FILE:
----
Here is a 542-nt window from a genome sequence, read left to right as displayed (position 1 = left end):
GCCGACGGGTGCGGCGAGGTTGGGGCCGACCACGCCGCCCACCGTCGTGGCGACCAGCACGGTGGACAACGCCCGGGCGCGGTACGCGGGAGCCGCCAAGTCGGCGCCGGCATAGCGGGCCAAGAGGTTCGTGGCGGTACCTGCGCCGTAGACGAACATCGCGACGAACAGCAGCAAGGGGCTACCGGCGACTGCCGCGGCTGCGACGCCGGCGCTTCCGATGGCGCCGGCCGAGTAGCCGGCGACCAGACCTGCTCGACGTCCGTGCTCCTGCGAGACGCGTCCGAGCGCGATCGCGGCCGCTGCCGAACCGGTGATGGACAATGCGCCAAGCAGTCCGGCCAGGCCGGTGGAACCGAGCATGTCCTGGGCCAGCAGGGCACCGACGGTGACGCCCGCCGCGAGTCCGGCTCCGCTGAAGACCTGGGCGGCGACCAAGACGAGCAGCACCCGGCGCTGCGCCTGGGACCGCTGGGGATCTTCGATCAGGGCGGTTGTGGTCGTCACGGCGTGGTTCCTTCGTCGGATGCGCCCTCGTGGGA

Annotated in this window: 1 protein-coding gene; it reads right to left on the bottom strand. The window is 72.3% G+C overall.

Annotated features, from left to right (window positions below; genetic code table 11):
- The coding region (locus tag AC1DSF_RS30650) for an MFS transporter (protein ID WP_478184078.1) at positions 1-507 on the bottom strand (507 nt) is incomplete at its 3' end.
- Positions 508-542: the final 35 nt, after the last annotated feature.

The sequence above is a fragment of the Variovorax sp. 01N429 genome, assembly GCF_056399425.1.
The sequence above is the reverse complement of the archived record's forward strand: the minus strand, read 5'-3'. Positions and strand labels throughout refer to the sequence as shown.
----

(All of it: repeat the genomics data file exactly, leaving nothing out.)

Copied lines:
Here is a 542-nt window from a genome sequence, read left to right as displayed (position 1 = left end):
GCCGACGGGTGCGGCGAGGTTGGGGCCGACCACGCCGCCCACCGTCGTGGCGACCAGCACGGTGGACAACGCCCGGGCGCGGTACGCGGGAGCCGCCAAGTCGGCGCCGGCATAGCGGGCCAAGAGGTTCGTGGCGGTACCTGCGCCGTAGACGAACATCGCGACGAACAGCAGCAAGGGGCTACCGGCGACTGCCGCGGCTGCGACGCCGGCGCTTCCGATGGCGCCGGCCGAGTAGCCGGCGACCAGACCTGCTCGACGTCCGTGCTCCTGCGAGACGCGTCCGAGCGCGATCGCGGCCGCTGCCGAACCGGTGATGGACAATGCGCCAAGCAGTCCGGCCAGGCCGGTGGAACCGAGCATGTCCTGGGCCAGCAGGGCACCGACGGTGACGCCCGCCGCGAGTCCGGCTCCGCTGAAGACCTGGGCGGCGACCAAGACGAGCAGCACCCGGCGCTGCGCCTGGGACCGCTGGGGATCTTCGATCAGGGCGGTTGTGGTCGTCACGGCGTGGTTCCTTCGTCGGATGCGCCCTCGTGGGA

Annotated in this window: 1 protein-coding gene; it reads right to left on the bottom strand. The window is 72.3% G+C overall.

Annotated features, from left to right (window positions below; genetic code table 11):
- The coding region (locus tag AC1DSF_RS30650) for an MFS transporter (protein ID WP_478184078.1) at positions 1-507 on the bottom strand (507 nt) is incomplete at its 3' end.
- Positions 508-542: the final 35 nt, after the last annotated feature.

The sequence above is a fragment of the Variovorax sp. 01N429 genome, assembly GCF_056399425.1.
The sequence above is the reverse complement of the archived record's forward strand: the minus strand, read 5'-3'. Positions and strand labels throughout refer to the sequence as shown.